Now choose which of the two makes the word narrator stand out more, bold or italic? I may split the vote on this one but I’m going to bet that more of you had picked bold for this. Why? Honestly, italics in this case does not really pop. The font used here is a sans serif font. In sans serif fonts, italics are simply made to be slanted versions of the original letterforms. There is not a large enough contrast to truly stand out against the rest of the text. Bold here does a better job.
If you’re scratching your head about why italics is so bad in this case take a look at these next two pictures:
I’ve got the same sentence in Times New Roman and Arial. Arial is another example of a sans serif font. Times New Roman is a serif font. Serifs refer to the small horizontal protrusions of every vertical line in each letter. Look at how the italicized version of a word in Times New Roman looks. It’s letter forms are actually changed, not merely slanted. In Arial, they really are just crudely tilted to one side. Italics make a real difference in serif fonts. Not so in sans serif ones.
Let’s look at those examples from Project Powerpunk again:
We already established that bold in this case was the better option, but ask yourself is it the best option? To all whom felt italics was the right answer before, you might have felt that way because bold in this case does not really pop either. I do agree with that assessment. Bold does contrast, but not a lot in this case. What if I combined the two?
Is this just right, not enough, or too much? It’s a small example so it may be hard to tell. I probably will get a different answer to that question from each person who reads this, but try to look at it objectively. Does “narrator” stand out from the rest of the words? Absolutely. Now, does it stand out so much that the effect is jarring? Does this combination of bold and italic make this block of text easier or harder to read? From what I have learned the latter is true. Typography takes a “less is more” approach to applying emphasis. By doing both I’m making this harder to read and directing your focus too much. It might not truly register by reading one paragraph. However, a bit of focused robbed at every instance over the course of a book and I’m likely to kill your attention span before you have finished reading the Project Powerpunk demo. That’s not good at all.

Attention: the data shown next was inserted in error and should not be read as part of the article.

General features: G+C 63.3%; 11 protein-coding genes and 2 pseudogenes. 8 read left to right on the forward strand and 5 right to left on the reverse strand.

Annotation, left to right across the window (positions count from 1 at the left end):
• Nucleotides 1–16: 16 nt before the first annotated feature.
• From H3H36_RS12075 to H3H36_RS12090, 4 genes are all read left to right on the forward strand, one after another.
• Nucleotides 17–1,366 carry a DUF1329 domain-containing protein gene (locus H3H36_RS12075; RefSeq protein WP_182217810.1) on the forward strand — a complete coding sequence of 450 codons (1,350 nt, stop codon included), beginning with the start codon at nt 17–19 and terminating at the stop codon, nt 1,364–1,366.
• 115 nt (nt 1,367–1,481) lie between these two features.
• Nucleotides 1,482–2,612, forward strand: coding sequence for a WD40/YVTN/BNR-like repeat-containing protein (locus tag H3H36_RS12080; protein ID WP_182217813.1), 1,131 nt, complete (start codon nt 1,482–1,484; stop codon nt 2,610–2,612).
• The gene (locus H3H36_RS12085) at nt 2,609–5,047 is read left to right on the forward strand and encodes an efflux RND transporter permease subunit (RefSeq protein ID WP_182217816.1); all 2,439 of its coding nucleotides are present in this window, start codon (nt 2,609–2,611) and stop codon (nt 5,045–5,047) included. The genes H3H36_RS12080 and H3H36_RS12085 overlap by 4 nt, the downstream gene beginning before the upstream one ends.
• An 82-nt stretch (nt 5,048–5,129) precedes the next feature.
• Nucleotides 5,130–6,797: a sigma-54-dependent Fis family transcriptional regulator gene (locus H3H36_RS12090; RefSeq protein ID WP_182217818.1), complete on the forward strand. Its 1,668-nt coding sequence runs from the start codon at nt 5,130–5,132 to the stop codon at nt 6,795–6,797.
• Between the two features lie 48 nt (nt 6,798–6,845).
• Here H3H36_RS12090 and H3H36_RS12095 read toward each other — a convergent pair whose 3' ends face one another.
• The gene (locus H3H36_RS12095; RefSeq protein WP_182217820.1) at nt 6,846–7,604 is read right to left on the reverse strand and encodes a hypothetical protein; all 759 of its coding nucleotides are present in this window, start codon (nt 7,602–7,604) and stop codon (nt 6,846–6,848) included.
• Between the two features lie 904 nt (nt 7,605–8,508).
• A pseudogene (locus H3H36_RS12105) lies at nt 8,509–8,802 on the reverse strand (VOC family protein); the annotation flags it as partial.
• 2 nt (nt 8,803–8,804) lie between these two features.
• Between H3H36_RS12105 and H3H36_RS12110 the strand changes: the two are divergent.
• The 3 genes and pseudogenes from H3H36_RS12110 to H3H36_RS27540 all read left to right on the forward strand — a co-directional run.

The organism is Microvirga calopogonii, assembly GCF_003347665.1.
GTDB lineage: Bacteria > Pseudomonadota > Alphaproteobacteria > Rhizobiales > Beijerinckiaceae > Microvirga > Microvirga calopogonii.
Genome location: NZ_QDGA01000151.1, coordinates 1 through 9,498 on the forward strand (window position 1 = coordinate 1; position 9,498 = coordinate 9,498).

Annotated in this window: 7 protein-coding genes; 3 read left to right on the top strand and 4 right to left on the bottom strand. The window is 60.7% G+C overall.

I bring up bold and italic because they are things that anyone who has used a word processor has seen and used. You might have fiddled with these decisions when writing essays for school and possibly made or avoided the mistakes I’ve discussed so far. They are not the be all and end all of adding emphasis to words or phrases. I just recently found out how effective small caps can be.
See how “narrator” looks? It’s definitely eye catching. All capital letters run counter to how our eyes are trained to read text and will always stand out (all caps is also an effective method of emphasis). But it’s not super jarring.
See how typography goes beyond aesthetics? It looks nicer and is easier to read. I’ve attracted your attention and helped conserved it at the same time. That’s not to say that small caps is the absolute best option for everyone or everything. It might not work well for everybody. It probably won't work well if I changed the typeface or the size of the text and it probably won't work if I were working on a different project with different needs. Typography’s true message is illustrating that regardless of what I choose, my choices have weight. Much like how it is to play Project Powerpunk.